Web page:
Long Island will get a total of $815 million for a series of infrastructure improvements, Cuomo said in an announcement Thursday.

Cuomo announced what Long Island projects would be funded in a conference call with Nassau County Executive Edward Mangano and Suffolk County Executive Steven Bellone.

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PHOTOS: LI damage | LI’s 13 dead | Aerial views
MORE: Victim profiles | VIdeos | All coverage
MAPS: LIPA’s Sandy outages | Parts of LI Sandy flooded

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With the anniversary of Sandy approaching next week, on Oct. 29, Cuomo said the government response to Sandy’s devastation on Long Island is shifting from crisis response, and a focus on homeowners who need assistance, to mitigation efforts before the next storm.

"Now we’re getting to the infrastructure improvement phase," Cuomo said during the 45-minute call. "One of the points of the program is to make things better than they were. We do anticipate another situation like this. We want to be better prepared than we were in the past."

Work to be done with the new round of federal funding include:

$50 million to create a Long Island power outage management system. The investment will be used for PSEG to detect power failures and allow utility workers to prioritize responses.

$20 million for “micro grids.” The money would be for local communities in Nassau and Suffolk counties to create the grids that would allow each community to store power from the wider electric grid for use when power from the main grid is interrupted.

$47 million for hardening bridges determined to be “vulnerable” during Sandy. In Suffolk, the Robert Moses Causeway over Fire Island Inlet in Islip and the causeway southbound and northbound over the state boat channel. In Nassau County, bridges on the Meadowbrook Parkway in Hempstead Town and the Sloop Parkway over Long Creek and Southern State Parkway bridge at Hempstead Lake.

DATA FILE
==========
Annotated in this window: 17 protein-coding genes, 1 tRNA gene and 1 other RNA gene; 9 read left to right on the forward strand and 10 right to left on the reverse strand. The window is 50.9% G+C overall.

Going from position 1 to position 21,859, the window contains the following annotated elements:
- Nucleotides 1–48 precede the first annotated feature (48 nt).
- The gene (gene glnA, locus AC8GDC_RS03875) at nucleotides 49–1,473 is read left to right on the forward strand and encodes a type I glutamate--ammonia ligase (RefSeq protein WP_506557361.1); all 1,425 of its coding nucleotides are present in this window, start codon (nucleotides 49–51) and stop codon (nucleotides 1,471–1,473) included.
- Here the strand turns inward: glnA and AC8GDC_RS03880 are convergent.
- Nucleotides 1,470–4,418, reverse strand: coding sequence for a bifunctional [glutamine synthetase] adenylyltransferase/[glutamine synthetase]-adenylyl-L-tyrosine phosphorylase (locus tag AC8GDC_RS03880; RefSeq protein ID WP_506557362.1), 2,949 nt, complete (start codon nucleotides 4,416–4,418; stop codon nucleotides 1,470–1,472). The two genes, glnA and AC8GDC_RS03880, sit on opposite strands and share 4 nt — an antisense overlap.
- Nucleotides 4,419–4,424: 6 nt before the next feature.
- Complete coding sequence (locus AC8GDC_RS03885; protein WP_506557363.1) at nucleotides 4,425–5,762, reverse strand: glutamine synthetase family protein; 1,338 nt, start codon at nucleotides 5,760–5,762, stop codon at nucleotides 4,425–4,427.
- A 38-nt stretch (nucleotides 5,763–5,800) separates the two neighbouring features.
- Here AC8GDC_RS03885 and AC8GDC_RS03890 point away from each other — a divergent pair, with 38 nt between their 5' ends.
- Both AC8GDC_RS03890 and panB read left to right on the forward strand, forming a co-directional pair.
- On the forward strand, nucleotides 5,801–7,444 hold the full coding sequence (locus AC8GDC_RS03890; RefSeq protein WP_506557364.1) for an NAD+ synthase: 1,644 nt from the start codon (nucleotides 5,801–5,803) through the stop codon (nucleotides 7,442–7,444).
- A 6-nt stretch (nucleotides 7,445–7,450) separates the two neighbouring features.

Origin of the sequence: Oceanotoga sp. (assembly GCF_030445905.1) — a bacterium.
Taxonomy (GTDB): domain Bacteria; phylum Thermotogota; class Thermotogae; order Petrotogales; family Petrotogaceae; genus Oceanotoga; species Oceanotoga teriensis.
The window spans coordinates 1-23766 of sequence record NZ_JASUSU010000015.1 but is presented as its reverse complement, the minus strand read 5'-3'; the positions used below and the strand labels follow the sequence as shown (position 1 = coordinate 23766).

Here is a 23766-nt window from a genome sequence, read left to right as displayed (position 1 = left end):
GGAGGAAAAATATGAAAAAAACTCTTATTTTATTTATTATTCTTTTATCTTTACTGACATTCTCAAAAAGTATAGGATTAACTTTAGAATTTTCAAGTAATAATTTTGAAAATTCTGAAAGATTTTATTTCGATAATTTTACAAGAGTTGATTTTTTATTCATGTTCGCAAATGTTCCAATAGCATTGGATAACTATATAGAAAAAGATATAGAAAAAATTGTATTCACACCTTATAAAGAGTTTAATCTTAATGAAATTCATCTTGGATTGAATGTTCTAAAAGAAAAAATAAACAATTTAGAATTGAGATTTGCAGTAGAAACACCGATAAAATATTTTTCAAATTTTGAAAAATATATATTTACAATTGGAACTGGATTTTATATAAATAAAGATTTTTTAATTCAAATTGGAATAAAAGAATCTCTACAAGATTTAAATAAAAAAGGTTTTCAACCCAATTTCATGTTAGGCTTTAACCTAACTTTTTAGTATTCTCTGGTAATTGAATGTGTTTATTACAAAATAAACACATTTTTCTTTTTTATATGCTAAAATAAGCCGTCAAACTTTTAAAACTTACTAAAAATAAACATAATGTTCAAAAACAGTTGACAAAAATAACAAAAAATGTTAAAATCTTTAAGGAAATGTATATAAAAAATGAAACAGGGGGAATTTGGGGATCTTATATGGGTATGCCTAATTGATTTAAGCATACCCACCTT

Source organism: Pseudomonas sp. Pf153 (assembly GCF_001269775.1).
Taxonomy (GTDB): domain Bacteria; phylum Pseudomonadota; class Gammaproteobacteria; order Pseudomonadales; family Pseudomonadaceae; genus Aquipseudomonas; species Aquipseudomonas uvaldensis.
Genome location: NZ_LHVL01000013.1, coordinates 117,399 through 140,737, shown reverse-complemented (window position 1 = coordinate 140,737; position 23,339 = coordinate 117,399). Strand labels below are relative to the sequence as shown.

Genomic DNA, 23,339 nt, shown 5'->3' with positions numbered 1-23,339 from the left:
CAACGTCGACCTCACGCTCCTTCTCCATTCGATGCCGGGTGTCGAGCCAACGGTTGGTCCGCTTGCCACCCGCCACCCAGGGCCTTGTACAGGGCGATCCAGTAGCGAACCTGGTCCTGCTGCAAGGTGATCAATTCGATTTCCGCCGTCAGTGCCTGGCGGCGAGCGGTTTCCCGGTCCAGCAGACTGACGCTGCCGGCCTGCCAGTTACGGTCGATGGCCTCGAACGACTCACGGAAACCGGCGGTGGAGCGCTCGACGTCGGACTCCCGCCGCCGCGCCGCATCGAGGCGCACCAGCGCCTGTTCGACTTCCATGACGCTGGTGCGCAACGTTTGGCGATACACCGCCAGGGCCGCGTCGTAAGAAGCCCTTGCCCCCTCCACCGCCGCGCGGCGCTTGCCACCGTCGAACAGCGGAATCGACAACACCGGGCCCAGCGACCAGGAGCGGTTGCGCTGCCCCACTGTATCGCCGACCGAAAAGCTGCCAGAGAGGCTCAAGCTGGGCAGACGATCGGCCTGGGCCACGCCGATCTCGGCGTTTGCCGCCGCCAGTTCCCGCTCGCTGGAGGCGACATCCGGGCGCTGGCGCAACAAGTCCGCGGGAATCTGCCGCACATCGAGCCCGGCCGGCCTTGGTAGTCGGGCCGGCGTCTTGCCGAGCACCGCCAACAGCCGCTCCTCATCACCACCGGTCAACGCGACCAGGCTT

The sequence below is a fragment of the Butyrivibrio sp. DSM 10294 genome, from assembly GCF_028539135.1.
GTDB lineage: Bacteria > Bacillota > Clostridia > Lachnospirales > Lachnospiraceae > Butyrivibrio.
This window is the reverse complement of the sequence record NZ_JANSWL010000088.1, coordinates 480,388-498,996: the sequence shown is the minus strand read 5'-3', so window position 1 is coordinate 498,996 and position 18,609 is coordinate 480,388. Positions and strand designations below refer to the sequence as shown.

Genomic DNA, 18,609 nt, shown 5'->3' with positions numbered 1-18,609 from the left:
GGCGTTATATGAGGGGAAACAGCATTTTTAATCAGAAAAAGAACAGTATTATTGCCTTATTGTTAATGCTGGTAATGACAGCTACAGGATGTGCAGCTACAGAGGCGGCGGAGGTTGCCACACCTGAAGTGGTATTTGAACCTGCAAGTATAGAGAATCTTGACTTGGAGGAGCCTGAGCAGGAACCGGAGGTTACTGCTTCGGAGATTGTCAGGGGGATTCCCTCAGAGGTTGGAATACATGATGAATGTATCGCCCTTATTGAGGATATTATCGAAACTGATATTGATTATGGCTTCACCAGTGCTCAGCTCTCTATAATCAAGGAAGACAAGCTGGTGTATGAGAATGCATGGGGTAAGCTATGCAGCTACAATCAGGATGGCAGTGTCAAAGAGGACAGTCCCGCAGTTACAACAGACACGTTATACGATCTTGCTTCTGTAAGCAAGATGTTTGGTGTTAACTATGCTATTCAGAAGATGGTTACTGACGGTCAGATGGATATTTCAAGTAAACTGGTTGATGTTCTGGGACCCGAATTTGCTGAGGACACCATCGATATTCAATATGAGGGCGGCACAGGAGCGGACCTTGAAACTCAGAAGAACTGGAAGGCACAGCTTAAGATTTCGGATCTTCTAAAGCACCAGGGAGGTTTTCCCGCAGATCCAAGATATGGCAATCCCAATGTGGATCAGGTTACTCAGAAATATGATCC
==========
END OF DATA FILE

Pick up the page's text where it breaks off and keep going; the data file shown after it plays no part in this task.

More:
"These are areas we thought were vulnerable and needed to be hardened," Cuomo said.

$455 million to improve the Bay Park Sewage Treatment Plant in Nassau County. The plant, which serves more than a half-million Nassau residents, flooded during Sandy and stopped working for 56 hours. Two hundred million gallons of raw sewage flowed into channels and waterways. Improvements will include modernizing dikes, levees and electrical systems. In Suffolk County, the Bergen Point Sewage Treatment Plant will get a similar upgrade, for $242 million. The plan serves 120,000 homes, and came “within inches” of failing during Sandy, Bellone said.

Mangano thanked the governor for cooperation with local officials on the response to Sandy and identified the Bay Park improvements as his number one priority.

"Today we move forward to build a stronger wastewater treatment plant," Mangano said. "It’s a wonderful opportunity to clean up our environment."

Bellone also thanked Cuomo for addressing Suffolk’s post-Sandy needs: “A year after the storm we have made significant progress,” Bellone said. “We are not going to just rebuild, we’re going to rebuild stronger and better,” he said.

All the projects have been approved by federal Housing and Urban Development through its Community Development Block Grant program. Some money being used for upgrading the sewage plants will come from the state’s Environmental Facilities Corporation, which the governor expects will be repaid from various federal sources.

The $2.1 billion for New York State is the second wave of CDBG Sandy recovery funding. The money is part of the $60 billion Disaster Relief Appropriations Act of 2013 signed by President Barack Obama in January.

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July 17, 2013
'Disgust' at raw sewage in harbour